During the 18th century, health became an important and much-debated issue. Illness was increasingly perceived as a problem that could have a collective dimension and economic impact; but there was also widespread interest in science and medicine. A number of highly successful books, such as those by Tissot (Avis au peuple sur sa santé, 1761) and Buchan (Domestic Medicine, 1769), and a great variety of specialized journals found their audience during the Enlightenment.
Physicians, moreover, published articles, observations, and letters in popular periodicals making health-related knowledge accessible to a wide audience. If the publication of books by physicians could manifest a pedagogical intention or be an occasion to denounce quackery or a means of legitimization, should we not consider different functions for articles published in periodicals?
The issues addressed focus on two main points:
1. Specialized and generalist journals facing the circulation of medical data
The purpose is to look at journals as places where physicians could find information, as well as publish their own research. An important feature of periodicals is that they make data from various sources available to the general public. In the 18th century, this phenomenon was amplified by the fact that the writers took up and translated texts published by their colleagues in other countries. The circulation of news and knowledge in 18th -century Europe deserves to be examined in light of the local context of its adoption and the repurposing for other readers.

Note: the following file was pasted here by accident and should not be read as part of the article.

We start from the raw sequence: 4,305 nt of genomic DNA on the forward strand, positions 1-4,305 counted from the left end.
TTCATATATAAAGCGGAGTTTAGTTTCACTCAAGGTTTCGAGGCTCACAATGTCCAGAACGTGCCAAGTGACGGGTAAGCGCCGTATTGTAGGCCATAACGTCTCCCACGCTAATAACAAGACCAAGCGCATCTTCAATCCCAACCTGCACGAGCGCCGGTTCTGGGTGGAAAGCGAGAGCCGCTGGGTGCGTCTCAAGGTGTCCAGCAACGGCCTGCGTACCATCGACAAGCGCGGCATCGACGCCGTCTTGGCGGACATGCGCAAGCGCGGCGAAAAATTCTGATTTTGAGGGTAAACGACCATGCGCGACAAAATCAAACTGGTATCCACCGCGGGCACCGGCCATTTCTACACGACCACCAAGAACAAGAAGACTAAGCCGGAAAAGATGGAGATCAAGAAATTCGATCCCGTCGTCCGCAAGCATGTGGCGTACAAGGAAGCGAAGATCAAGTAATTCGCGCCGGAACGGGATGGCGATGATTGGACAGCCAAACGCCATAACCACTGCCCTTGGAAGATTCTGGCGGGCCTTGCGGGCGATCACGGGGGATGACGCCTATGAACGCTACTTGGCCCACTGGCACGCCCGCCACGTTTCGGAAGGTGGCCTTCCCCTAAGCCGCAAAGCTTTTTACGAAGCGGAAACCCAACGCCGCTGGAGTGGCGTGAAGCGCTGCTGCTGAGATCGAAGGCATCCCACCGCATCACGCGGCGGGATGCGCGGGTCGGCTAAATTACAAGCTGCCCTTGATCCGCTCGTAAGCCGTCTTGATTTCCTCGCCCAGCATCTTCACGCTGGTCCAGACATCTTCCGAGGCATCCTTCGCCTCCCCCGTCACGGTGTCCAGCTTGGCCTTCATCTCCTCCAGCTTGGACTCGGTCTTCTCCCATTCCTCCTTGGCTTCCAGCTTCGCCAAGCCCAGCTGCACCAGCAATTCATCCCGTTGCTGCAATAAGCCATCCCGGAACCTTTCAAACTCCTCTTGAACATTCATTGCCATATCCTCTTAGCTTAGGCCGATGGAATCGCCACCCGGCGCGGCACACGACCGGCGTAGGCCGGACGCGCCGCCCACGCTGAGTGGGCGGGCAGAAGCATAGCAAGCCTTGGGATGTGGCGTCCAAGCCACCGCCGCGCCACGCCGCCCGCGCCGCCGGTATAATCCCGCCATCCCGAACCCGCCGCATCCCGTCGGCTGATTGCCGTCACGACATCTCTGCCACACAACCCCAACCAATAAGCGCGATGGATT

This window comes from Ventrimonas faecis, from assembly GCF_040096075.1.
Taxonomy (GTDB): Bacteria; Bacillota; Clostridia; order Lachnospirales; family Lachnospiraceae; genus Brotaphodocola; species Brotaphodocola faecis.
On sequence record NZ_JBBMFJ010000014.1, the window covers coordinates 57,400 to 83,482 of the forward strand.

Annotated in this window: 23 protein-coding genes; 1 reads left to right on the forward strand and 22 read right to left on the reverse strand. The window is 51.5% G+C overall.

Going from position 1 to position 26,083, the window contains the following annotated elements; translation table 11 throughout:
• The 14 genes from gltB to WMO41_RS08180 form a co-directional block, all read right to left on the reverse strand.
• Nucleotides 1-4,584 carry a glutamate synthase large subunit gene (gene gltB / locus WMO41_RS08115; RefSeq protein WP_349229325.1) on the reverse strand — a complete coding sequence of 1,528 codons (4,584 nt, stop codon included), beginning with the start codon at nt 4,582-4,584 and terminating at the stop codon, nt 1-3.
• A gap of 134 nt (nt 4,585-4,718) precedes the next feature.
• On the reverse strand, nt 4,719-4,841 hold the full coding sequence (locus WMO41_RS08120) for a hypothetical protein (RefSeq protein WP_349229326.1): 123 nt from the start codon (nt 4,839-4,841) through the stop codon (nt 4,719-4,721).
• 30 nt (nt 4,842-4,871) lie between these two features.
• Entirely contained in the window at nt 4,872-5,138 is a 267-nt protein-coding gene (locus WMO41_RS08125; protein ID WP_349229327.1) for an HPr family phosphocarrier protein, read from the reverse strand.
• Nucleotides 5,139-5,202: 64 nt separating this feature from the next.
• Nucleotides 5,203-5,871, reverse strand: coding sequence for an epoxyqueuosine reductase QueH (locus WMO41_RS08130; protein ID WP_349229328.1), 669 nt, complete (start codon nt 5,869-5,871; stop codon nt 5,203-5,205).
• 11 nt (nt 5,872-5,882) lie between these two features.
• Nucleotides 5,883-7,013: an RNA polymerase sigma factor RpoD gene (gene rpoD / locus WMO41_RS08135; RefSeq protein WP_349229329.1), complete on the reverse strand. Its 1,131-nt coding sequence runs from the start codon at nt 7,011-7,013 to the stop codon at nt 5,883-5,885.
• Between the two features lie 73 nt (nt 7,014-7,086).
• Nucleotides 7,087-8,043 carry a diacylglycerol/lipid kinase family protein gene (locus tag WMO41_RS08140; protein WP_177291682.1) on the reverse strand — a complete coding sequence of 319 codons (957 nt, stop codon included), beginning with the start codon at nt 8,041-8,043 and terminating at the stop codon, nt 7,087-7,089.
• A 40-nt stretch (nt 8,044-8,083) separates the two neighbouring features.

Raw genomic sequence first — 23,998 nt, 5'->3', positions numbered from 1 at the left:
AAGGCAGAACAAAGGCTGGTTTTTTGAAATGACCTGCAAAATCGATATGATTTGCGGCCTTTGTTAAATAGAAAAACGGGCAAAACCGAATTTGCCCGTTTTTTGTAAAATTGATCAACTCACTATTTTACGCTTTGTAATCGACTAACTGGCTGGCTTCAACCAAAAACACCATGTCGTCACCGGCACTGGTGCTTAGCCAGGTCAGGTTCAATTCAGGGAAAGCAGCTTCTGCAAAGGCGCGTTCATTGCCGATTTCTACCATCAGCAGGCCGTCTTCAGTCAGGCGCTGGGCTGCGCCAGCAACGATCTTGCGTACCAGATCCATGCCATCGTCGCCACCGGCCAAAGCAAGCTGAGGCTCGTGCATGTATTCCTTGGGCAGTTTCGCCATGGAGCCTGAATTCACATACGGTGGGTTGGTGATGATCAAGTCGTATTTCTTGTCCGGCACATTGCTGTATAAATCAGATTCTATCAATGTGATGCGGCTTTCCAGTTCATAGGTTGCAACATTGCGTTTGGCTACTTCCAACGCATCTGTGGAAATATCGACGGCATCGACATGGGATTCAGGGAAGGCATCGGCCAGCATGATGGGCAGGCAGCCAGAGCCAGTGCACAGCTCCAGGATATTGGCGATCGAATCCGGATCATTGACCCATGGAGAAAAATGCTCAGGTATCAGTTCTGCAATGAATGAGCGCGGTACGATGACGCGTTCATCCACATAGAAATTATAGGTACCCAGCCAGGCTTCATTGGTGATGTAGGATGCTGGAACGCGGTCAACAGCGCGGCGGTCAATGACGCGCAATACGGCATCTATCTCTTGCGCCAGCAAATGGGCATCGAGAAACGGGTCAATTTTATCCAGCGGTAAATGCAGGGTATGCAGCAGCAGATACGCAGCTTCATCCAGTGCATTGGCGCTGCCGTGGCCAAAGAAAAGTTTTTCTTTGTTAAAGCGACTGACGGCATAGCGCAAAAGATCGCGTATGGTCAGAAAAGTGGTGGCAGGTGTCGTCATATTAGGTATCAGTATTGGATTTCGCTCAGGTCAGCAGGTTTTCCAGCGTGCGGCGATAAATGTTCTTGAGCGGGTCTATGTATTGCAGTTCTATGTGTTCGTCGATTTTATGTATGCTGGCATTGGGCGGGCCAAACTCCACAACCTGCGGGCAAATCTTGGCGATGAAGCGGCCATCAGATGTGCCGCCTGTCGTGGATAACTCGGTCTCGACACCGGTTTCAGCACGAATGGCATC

2. Health, a form of public knowledge?
The medical advice and new discoveries reported in the press, as well as the controversies and participation of the general public in medical issues (e.g., debates over smallpox inoculation, therapeutic uses of electricity and mesmerism, or breastfeeding) compel not to focus exclusively on the issue of medical knowledge, but to integrate the broader issue of health for a variety of different audiences. Thus, journals become a place for exchange among physicians, but also for providing information to a broad audience.
Issue VIII/2023 of “Diciottesimo Secolo” includes three additional open sections: “Saggi” (Essays), “Note critiche” (Critical Notes), and “Recensioni” (Reviews). Submissions in the “Essays” section are subject to double blind peer review.
The deadline for submissions is January 31, 2023.
The length of the texts must not exceed the following numbers of characters (notes and spaces included):
Critical Notes: 25,000;
Contributions must be sent to this address: firstname.lastname@example.org together with a brief CV of the proposer.
The texts can be written in Italian, English and French.
Papers for the “Essays” section must be accompanied by an abstract in English (max 1500 characters, spaces included), and by the indication of five keywords in English.